Japan’s Foreign Minister Taro Kono said the world should not be naive or blinded by North Korea’s “charm offensive” in engaging in talks with South Korea.
“It is not the time to ease pressure or to reward North Korea,” he said. “International sanctions have gradually born fruit.”
South Korea’s Foreign Affairs Minister Kang Kyung-wha said the meeting in Vancouver could not come at a more opportune time as both Koreas jump-started talks earlier in January after several years of hiatus.
The two sides have agreed to cooperate for North Korea’s participation in the PyeongChang Winter Olympics and worked together to lower tensions and create a peaceful environment, and resolve all issues through dialogue, she said.
“Despite these overtures to improve relations with the South, North Korea has yet to show any intention to fulfill its international obligations regarding denuclearization,” Kang said. “To the contrary North Korea adheres to its state claim of having completed its state nuclear force and now boasts that its ballistic missiles tipped with nuclear warheads can strike anywhere in the United States.”
The security threat posed by North Korea’s nuclear and missiles program is no longer confined to Northeast Asia but has become truly global, she said.
British Foreign Secretary Boris Johnson said there can be no doubt that the crisis on the Korean Peninsula has intensified.
“Everybody can see that the risk is no longer proliferation within the region but also of course transmission of nuclear weaponry to non-state actors, to terrorist groups with unthinkable consequences for the world,” Johnson said. “So it’s very important and encouraging that the world has not been intimidated or divided by the threat.”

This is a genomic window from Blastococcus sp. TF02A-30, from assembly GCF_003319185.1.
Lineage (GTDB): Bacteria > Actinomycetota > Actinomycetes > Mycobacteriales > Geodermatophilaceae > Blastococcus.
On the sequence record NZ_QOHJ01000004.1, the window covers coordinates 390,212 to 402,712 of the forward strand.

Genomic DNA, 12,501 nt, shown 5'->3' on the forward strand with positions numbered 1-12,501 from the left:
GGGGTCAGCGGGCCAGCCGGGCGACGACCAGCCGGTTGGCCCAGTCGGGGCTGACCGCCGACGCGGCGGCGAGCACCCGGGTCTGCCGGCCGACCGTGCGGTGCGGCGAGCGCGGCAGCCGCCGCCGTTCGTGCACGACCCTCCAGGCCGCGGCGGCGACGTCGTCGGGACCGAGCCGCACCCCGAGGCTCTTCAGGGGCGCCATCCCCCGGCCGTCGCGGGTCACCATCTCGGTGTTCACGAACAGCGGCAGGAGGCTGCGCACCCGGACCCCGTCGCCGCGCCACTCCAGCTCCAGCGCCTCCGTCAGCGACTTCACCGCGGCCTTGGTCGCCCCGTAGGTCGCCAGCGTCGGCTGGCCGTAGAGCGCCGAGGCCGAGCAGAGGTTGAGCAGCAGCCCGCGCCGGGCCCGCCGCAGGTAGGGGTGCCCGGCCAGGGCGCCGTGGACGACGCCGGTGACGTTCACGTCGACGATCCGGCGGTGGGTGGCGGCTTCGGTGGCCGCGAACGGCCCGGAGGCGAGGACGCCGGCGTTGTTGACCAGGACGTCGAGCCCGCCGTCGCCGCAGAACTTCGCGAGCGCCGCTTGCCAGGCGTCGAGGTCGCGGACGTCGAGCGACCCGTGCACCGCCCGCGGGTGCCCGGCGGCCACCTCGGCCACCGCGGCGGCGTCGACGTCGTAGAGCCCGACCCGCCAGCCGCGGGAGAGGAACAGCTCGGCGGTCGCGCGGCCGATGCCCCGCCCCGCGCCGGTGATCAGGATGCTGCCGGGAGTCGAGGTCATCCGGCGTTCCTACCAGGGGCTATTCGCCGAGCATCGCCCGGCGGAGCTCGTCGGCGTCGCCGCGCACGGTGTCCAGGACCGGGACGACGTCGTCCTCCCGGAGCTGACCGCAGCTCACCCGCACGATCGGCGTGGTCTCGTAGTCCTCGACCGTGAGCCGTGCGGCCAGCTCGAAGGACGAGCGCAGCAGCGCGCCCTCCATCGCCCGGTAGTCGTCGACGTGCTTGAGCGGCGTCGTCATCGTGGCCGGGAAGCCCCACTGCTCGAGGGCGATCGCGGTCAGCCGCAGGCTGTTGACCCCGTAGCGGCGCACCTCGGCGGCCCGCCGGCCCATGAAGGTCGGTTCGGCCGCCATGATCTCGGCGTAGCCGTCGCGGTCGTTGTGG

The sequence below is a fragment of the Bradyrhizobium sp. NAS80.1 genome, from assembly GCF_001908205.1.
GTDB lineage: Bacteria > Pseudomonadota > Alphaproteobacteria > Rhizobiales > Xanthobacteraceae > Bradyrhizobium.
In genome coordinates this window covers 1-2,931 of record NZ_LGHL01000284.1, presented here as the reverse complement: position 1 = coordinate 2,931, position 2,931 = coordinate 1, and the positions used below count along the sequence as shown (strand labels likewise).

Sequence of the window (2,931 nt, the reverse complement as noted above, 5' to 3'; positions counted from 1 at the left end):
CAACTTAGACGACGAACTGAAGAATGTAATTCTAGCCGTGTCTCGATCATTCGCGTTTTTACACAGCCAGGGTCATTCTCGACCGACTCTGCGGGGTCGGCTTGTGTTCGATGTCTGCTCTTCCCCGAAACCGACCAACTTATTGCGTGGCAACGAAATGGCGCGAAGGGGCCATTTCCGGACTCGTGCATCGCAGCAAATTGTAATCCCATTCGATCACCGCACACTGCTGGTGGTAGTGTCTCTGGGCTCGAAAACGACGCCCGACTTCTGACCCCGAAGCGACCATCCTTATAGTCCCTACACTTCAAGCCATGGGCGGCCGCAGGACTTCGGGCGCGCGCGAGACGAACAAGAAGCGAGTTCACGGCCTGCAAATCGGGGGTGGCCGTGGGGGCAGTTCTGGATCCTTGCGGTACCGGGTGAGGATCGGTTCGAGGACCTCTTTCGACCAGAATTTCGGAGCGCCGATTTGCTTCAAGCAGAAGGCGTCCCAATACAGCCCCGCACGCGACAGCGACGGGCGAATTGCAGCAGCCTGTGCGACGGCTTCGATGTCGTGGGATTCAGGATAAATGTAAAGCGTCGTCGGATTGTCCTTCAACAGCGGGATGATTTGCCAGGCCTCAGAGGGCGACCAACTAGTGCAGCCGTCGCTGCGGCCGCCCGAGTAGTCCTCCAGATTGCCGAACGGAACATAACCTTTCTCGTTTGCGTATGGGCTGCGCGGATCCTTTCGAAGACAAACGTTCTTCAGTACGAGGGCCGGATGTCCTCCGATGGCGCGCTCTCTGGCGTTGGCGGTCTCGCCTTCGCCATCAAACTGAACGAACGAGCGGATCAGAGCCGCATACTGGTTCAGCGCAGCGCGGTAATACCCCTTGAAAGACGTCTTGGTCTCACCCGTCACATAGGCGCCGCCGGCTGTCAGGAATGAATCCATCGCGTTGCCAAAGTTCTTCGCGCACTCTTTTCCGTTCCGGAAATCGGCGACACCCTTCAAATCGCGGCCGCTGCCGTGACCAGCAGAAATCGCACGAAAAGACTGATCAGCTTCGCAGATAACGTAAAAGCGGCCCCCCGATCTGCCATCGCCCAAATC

However, China and Russia, two of North Korea’s immediate and most influential neighbours, are not participating in the meeting in Vancouver.
Both Moscow and Beijing have denounced the meeting, saying it is likely to do more harm than good.
Speaking to reporters in Moscow on Monday Russian Foreign Minister Sergey Lavrov quipped about countries such as Greece, Belgium, Colombia and Luxembourg – which had contributed troops to the UN force in 1950-53 – being invited to the summit in Vancouver as full-fledged participants while Russian and Chinese diplomats were invited just for a briefing after the conclusion of the meeting.
“They participated in that coalition. What’s their relation to efforts to resolve the problem of the Korean Peninsula today? What will they do there?” Lavrov asked.
Russia and China have a joint roadmap to resolve the crisis on the Korean Peninsula, Lavrov said.
“For a start we suggest everybody should calm down and freeze any confrontational actions, in the first place, military activities, be it missile launches, nuclear weapons tests or large-scale exercises, which the United States has held and still holds in the region jointly with the Republic of Korea and Japan,” Lavrov said.
Tillerson, however, dismissed the idea of “freeze for freeze.”
“We reject a ‘freeze for freeze’ approach in which legitimate defensive military exercises are placed on the same level of equivalency as the DPRK’s unlawful actions,” Tillerson said referring to North Korea by its official acronym. “The pressure campaign will continue until North Korea takes decisive steps to denuclearize.”